A Short Brisk Walk Everyday Could Reduce Your Chance of Early Death

A Short Brisk Walk Everyday Could Reduce Your Chance of Early Death
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It’s good news for the fast walkers among us — the research suggests a daily brisk walk could considerably reduce your chance of dying early and you can do it under 10 minutes.

Keeping up a regular walking or jogging schedule is tough work. It’s made tougher by the fact that we’re in the middle of a pandemic and many of us are restricted to our homes. Sometimes, even if you’re not actually restricted, leaving that comfort can be a big ask.

Thankfully, there’s good news on how to make it all a bit more manageable.

New research from Cambridge University, which used data from the fitness trackers of nearly 100,000 people in the UK, found that it was the intensity of your exercise regime that was more important rather than the time you allocated to it.

The data of the participants, of which the mean age was 62 years and 56 per cent were female, was analaysed and followed up over an average period of 3.1 years. It found there was a higher rate of mortality among those who had fitness data showing a less vigorous exercise routine.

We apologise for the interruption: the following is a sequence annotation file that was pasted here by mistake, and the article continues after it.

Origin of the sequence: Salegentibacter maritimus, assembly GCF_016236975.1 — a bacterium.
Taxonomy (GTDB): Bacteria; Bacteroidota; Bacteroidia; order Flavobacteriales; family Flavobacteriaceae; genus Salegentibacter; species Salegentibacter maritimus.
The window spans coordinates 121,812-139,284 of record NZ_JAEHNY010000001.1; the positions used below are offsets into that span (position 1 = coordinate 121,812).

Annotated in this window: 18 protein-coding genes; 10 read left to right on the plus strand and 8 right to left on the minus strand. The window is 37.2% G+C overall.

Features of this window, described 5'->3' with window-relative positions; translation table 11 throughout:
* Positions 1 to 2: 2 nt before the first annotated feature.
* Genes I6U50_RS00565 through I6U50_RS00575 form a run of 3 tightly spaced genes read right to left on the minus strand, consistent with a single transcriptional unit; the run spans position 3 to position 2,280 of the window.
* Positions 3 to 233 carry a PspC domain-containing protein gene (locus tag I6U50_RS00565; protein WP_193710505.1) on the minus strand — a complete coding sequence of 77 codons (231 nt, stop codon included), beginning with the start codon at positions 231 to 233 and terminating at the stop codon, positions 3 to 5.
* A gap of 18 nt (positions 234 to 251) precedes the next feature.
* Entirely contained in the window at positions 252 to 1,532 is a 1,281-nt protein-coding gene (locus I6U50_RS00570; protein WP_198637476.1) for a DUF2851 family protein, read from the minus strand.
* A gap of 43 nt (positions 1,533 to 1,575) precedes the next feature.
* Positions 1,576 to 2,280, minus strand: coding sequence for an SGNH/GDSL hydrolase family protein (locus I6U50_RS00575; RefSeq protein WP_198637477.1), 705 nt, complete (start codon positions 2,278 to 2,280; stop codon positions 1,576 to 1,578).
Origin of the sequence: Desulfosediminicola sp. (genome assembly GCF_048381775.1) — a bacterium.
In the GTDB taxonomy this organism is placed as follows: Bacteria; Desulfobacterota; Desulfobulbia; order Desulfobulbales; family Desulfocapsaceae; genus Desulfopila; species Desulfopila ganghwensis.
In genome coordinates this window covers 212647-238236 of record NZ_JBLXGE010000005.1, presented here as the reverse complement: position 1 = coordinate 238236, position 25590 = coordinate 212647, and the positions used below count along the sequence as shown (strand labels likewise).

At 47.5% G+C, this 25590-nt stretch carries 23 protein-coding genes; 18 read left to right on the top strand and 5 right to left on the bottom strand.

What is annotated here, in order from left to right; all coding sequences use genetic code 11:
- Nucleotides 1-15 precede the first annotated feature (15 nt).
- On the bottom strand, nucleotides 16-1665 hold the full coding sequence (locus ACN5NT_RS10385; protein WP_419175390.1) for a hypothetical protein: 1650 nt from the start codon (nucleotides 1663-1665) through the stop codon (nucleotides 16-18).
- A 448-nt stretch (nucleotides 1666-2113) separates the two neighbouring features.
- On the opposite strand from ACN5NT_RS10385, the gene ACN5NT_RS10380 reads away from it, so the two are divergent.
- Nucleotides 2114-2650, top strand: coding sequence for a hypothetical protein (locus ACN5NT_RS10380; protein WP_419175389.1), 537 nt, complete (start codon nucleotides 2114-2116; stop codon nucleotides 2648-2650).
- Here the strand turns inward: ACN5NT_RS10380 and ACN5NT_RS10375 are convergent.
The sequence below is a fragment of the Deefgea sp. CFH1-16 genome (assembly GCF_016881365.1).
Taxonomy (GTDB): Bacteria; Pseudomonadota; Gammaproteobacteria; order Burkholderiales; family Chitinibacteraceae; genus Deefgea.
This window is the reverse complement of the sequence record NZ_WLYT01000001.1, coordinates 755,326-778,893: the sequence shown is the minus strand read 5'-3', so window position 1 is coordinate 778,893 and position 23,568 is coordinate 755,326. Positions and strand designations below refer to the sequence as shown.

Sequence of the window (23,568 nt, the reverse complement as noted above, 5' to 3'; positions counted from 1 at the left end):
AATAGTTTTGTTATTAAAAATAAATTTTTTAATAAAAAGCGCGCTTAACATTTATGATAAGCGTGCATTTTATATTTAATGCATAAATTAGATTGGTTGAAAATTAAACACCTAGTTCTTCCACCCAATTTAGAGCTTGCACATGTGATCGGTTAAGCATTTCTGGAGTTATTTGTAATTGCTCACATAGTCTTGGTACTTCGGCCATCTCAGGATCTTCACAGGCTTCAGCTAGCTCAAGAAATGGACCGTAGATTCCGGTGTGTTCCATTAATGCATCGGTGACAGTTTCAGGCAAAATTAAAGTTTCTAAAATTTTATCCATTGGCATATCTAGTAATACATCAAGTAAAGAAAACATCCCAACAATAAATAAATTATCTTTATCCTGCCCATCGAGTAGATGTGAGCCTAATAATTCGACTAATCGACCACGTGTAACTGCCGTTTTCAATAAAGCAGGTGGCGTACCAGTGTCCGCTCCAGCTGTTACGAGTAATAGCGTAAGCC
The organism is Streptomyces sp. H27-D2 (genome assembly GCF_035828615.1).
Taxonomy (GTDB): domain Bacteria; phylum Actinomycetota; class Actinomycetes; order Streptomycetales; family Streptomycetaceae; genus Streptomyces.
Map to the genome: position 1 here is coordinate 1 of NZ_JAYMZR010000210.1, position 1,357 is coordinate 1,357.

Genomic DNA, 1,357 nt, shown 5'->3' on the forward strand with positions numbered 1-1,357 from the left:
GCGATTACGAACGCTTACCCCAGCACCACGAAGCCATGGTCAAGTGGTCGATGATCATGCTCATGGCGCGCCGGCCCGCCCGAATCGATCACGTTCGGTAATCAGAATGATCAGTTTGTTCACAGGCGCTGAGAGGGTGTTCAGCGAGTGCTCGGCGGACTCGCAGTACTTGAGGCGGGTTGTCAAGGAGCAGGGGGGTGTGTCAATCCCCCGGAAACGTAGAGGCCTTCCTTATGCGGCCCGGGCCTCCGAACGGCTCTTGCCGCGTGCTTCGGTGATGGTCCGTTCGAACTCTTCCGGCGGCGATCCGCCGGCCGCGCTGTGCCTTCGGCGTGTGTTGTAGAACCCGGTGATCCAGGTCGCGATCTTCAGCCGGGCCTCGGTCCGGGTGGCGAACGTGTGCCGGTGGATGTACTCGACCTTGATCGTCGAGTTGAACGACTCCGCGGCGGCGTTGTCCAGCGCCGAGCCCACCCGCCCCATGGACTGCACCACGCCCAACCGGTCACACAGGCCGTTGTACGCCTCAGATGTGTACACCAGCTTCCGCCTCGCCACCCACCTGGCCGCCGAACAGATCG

Perhaps most useful for everyone was exactly what a more vigorous exercise routine would look like in real life.

The paper suggested an incorporation of two minutes of brisk walking into a 35-minute stroll would work to lower your chance of an early death by 21 per cent. If you were more time poor or wanted to knock out your exercise quickly then a seven-minute brisk walk would be better than a 12-minute stroll. Doing that every day would lower your chance of early death by an estimated 30 per cent.

Yes, just seven minutes of power walking will do.

The research admitted it was limited and couldn’t make firm conclusions due to the fact that it was an observational study. Still, the data suggests if you’re a speedy but concise walker, you might be on the right track.

“This is the first study to show that intensity plays a role in the prospective association between physical activity and all-cause mortality, over and above total volume of activity,” the paper read.

“This is important as different strategies of behavior change may be more appealing or practical to different individuals.”

They’re certainly right on that last point — a 10-minute brisk stroll is far more appealing in these times.

This study, of course, only details the movement data and is not taking into account other factors such as diet and lifestyle. For those hoping to eat junk food all day, a seven-minute daily walk won’t be a magic pill.

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